Autism is a complex brain disorder resulting in social, behavioral and language problems. People with autism have difficulty communicating and forming relationships. They may be preoccupied, engage in repetitive behaviors, and exhibit marked inflexibility. Autism occurs in about 1/1000 children.



Autism first appears in children age three and younger. The severity of symptoms varies. Behaviors and abilities may differ from day to day. Symptoms may decrease as the child grows older. Children with autism may exhibit a combination of abnormal behaviors. Symptoms include avoiding social contact; loss of language; using words incorrectly or changing the meaning of a common word; gesturing frequently; avoiding eye contact; lack of interest in normal activities for that age; spending a lot of time alone ; not reacting to smiles in the manner expected. Some people with autism suffer from other disorders as well, including: Seizures, Mental retardation, Genetic disorders, such as fragile X syndrome

Some people with autism have unusual abilities. For instance, they may memorize things or be able to play a musical instrument without lessons. Children with autism may show varying signs of cognitive impairment, but have normal intelligence. According to the Autism Information Center, children with autism may be very good at putting puzzles together or solving problems, but instead have trouble in other areas like talking or making friends. Autism, a group of developmental disabilities caused by abnormality in the brain, is a highly individualized disorder.


Problems in brain development cause autism. Scientists are searching for answers about what causes these development problems. Studies suggest:

  • Genes play a role. Autism seems to run in some families. Several genes may be involved.
  • Problems during pregnancy or delivery may interfere with normal brain development.
  • Something in the environment that a child is exposed to may be a factor.

Specialists in autism will observe the child's behavior, social contacts, and communication abilities. They will assess mental and social development and ask parents about the child's behavior. Some doctors ask parents to bring in videotapes of the child at home.

Tests may include:

  • Psychological tests
  • Questionnaires and observation schedules
  • IQ tests 
  • Electroencephalogram (EEG)

There is no cure for autism. The severity of symptoms may decrease over the years, but the condition lasts for life. Children with autism and their families benefit from early intervention. Children with autism respond well to a structured, predictable schedule. With help, many children with autism learn to cope with their disabilities. Most need assistance and support throughout their lives. Others are able to work and live independently when they grow up.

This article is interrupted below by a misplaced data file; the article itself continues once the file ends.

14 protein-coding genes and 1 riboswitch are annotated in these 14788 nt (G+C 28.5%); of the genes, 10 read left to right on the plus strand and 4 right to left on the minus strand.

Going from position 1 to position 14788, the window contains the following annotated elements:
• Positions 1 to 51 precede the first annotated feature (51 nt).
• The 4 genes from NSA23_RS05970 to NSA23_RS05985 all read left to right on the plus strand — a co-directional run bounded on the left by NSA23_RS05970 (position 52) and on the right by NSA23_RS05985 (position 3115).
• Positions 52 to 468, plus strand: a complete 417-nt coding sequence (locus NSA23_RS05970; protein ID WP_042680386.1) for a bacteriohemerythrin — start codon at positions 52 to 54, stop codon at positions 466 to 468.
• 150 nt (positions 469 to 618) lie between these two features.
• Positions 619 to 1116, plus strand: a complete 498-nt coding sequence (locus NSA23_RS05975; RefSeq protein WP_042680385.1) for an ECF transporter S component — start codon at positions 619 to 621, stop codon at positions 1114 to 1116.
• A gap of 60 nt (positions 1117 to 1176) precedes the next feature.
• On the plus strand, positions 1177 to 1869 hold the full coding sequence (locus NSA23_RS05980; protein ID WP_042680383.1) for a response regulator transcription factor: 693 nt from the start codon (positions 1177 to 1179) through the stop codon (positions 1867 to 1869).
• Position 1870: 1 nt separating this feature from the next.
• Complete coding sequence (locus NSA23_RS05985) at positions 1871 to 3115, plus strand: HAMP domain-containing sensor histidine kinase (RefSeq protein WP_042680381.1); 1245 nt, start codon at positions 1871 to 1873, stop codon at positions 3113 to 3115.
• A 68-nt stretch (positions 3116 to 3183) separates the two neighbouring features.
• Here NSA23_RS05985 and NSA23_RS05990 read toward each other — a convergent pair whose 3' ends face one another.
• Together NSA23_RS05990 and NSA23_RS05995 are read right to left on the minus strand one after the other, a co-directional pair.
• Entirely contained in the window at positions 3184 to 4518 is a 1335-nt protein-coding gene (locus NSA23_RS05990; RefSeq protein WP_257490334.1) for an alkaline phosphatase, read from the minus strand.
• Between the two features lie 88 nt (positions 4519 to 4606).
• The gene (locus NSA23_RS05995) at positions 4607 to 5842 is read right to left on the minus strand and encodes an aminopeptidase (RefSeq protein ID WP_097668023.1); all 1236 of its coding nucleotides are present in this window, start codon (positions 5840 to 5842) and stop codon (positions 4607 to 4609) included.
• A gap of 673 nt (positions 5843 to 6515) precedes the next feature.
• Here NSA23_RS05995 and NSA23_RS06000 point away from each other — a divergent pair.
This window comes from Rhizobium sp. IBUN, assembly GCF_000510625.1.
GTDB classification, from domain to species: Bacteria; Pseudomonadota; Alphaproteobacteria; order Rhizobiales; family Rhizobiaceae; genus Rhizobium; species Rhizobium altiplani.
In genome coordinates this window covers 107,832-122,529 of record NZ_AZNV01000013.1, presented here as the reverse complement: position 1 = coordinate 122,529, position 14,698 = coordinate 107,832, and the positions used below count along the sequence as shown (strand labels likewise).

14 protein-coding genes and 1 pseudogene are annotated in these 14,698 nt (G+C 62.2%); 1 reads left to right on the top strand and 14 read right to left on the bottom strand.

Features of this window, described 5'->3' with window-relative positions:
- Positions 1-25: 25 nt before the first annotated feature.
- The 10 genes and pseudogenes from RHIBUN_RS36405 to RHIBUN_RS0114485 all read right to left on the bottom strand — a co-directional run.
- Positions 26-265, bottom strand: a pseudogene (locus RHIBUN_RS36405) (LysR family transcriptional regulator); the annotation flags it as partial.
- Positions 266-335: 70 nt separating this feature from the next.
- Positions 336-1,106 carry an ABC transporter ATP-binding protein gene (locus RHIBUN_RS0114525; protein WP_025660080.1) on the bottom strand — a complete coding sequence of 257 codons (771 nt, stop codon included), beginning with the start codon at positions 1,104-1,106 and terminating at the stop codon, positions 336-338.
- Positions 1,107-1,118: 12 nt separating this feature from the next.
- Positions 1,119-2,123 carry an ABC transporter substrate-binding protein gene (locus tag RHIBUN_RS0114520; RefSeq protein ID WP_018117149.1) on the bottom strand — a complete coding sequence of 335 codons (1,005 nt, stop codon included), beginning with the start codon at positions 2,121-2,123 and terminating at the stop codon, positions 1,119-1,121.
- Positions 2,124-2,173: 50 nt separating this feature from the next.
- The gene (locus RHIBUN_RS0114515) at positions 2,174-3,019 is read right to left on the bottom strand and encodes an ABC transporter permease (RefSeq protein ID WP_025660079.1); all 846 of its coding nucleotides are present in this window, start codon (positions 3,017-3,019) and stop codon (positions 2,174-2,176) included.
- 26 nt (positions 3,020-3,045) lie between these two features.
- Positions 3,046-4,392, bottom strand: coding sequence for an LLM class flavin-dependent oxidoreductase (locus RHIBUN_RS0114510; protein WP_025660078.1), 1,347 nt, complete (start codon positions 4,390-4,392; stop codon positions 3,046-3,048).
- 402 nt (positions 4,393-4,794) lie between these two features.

Interventions to help children with autism include:

- Special Education
Programs designed to meet the child's special needs improve the odds of learning. Children with autism may have trouble with assignments, concentration, and anxiety. Teachers who understand the condition can build on the child's unique abilities. Programs should incorporate the child's interests..

- Therapy Services
Speech, physical, and occupational therapies may improve speech and activities. Children with autism need help developing social skills.

- Family Services
Professional support helps a family cope with caring for a child with autism. Counselors help parents learn how to manage behaviors. Furthermore, caring for a child with autism can be exhausting and frustrating. Arranging occasional respite care is essential, so that the main caregiver can have some breaks.

Although there are no drugs to treat autism, several drugs are used to help manage symptoms. For example, drugs prescribed for anxiety and depression can help tone down obsessive and aggressive behaviors.


There are no guidelines for preventing autism because the cause is unknown. Scientists are searching for ways to prevent autism.


Children having autism spectrum disorder (ASD) may experience sensory problems, seizures, mental health disorders, or other complications.

- Sensory problems

They may be very sensitive to sensory input. Something as common as loud noises or bright lights may cause them significant emotional discomfort. Alternatively, they may not respond at all to some sensations, such as extreme heat, cold, or pain.

- Seizures

Seizures are common among children with ASD. They often begin in childhood or your teenage years.

- Mental health issues

Having ASD puts children at risk of depression, anxiety, impulsive behavior, and mood swings.

- Mental impairment

Many people with ASD have some level of mental impairment. Children with fragile X syndrome are more likely to develop ASD. This syndrome is caused by a defect on a section of the X chromosome. It’s a common cause of mental impairment, particularly among boys.

- Other complications Other problems that can accompany ASD include aggression, unusual sleep habits, unusual eating habits, and digestive issues.

Risk factors for autism include the following:

  • Sex: male (boys are four times more likely to have autism than girls)
  • Family history: siblings of a child with autism have a 3-7% chance of being autistic  
  • A number of other conditions are associated with autism, although the relationship between them is not clear: epilepsy, problems during pregnancy or delivery, contracting rubella during pregnancy